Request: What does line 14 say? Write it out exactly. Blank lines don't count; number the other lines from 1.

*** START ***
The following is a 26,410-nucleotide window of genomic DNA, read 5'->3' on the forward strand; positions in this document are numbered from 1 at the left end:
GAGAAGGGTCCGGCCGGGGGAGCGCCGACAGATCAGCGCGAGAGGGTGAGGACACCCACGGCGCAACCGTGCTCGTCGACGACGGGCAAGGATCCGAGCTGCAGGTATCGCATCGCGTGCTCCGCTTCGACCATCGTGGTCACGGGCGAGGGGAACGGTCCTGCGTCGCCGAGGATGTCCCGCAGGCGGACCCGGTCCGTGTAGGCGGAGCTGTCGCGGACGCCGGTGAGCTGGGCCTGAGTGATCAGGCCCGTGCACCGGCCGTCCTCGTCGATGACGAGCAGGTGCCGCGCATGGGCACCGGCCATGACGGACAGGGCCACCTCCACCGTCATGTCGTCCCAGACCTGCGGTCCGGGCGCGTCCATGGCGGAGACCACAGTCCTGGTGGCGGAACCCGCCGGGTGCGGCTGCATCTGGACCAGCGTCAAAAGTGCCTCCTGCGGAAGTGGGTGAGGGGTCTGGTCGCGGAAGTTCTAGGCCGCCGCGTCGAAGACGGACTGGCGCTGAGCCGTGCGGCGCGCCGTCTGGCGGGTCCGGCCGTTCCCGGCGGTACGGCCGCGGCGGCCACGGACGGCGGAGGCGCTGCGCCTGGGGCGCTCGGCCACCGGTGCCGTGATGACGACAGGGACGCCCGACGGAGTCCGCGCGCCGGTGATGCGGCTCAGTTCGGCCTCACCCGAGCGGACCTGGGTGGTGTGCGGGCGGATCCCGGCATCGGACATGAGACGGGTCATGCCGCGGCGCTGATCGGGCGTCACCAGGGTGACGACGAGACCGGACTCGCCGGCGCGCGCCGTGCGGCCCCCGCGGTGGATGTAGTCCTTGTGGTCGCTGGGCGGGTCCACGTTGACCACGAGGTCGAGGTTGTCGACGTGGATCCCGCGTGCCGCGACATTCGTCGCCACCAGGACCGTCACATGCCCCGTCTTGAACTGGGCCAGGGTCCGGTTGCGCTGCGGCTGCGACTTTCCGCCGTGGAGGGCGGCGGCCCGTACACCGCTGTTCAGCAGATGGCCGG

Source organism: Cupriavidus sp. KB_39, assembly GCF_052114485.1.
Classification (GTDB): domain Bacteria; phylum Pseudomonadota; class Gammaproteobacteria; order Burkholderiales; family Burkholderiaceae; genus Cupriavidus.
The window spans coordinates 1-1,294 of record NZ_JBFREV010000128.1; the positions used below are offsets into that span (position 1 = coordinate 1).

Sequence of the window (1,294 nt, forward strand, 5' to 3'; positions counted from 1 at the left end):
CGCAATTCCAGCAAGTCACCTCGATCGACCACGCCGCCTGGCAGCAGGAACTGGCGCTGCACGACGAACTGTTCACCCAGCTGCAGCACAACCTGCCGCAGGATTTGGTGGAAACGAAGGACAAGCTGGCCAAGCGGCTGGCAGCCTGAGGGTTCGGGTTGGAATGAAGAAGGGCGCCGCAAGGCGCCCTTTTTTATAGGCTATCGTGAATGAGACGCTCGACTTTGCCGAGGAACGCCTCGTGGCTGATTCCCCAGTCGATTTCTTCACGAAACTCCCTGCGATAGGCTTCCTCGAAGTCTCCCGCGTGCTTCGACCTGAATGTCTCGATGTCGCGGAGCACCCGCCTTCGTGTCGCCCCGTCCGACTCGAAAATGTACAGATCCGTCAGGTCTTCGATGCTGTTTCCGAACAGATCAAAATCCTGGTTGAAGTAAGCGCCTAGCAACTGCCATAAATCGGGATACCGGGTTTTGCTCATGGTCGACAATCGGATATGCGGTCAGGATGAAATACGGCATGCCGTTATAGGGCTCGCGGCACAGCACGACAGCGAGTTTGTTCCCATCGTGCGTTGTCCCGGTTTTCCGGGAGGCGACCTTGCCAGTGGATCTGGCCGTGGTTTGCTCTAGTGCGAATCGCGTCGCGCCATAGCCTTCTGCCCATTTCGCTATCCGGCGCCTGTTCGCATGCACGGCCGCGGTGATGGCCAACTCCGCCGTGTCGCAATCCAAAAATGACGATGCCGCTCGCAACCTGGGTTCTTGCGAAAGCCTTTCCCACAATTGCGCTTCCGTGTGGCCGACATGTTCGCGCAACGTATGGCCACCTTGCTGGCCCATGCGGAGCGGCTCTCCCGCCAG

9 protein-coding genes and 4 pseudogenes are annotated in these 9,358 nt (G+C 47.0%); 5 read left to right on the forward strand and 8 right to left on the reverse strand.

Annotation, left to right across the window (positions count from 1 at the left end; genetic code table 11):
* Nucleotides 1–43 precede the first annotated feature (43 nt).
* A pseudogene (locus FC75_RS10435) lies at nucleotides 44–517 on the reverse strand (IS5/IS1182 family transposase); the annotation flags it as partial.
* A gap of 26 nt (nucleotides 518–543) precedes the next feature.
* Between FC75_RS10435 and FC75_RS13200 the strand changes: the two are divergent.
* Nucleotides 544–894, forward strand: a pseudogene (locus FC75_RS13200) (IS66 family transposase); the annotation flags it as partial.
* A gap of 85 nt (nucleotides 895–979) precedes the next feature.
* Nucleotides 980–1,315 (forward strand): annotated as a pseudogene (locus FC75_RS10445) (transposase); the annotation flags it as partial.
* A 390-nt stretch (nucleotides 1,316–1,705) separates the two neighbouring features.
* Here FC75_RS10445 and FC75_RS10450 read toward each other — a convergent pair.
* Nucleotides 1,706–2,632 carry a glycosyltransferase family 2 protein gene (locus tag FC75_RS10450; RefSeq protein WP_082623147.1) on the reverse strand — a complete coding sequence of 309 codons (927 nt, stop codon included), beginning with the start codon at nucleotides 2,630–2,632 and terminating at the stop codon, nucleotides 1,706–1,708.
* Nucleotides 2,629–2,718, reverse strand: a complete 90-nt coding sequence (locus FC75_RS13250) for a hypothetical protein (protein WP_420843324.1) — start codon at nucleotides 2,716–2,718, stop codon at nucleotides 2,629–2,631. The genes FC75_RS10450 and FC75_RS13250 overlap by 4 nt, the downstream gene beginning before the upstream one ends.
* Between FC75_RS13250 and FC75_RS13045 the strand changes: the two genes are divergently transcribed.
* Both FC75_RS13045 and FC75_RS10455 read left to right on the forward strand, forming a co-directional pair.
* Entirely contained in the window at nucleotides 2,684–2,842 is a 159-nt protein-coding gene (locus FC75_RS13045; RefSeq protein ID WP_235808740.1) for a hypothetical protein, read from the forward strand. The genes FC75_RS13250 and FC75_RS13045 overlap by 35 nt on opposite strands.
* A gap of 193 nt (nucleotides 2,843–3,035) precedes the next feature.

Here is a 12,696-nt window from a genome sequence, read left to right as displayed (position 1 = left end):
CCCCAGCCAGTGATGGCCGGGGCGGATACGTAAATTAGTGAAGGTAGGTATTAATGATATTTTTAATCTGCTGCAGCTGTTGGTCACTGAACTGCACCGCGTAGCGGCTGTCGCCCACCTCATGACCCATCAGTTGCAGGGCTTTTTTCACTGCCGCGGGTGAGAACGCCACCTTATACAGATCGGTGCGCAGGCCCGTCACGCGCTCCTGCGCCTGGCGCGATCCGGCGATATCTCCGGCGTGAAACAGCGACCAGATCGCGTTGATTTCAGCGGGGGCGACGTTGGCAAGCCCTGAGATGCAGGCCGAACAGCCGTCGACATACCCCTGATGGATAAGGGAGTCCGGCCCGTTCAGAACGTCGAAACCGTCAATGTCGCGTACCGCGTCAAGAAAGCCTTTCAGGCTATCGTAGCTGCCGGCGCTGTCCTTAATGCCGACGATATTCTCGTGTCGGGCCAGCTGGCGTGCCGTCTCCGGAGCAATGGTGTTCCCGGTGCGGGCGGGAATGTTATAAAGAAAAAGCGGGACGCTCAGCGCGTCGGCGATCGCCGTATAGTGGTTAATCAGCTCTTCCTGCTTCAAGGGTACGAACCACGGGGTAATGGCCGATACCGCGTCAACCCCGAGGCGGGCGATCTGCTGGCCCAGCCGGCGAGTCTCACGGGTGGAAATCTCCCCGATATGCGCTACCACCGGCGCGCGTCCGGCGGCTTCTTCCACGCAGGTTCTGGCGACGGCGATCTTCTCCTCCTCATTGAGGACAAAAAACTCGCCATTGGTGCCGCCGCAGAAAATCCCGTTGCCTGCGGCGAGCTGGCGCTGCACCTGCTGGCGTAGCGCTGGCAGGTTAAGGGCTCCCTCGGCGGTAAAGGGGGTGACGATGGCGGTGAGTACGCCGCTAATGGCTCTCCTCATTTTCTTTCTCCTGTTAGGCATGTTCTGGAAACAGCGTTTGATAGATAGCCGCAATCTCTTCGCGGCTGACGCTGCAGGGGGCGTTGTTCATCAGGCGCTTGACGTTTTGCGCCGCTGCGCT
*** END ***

* Nucleotides 544–894, forward strand: a pseudogene (locus FC75_RS13200) (IS66 family transposase); the annotation flags it as partial.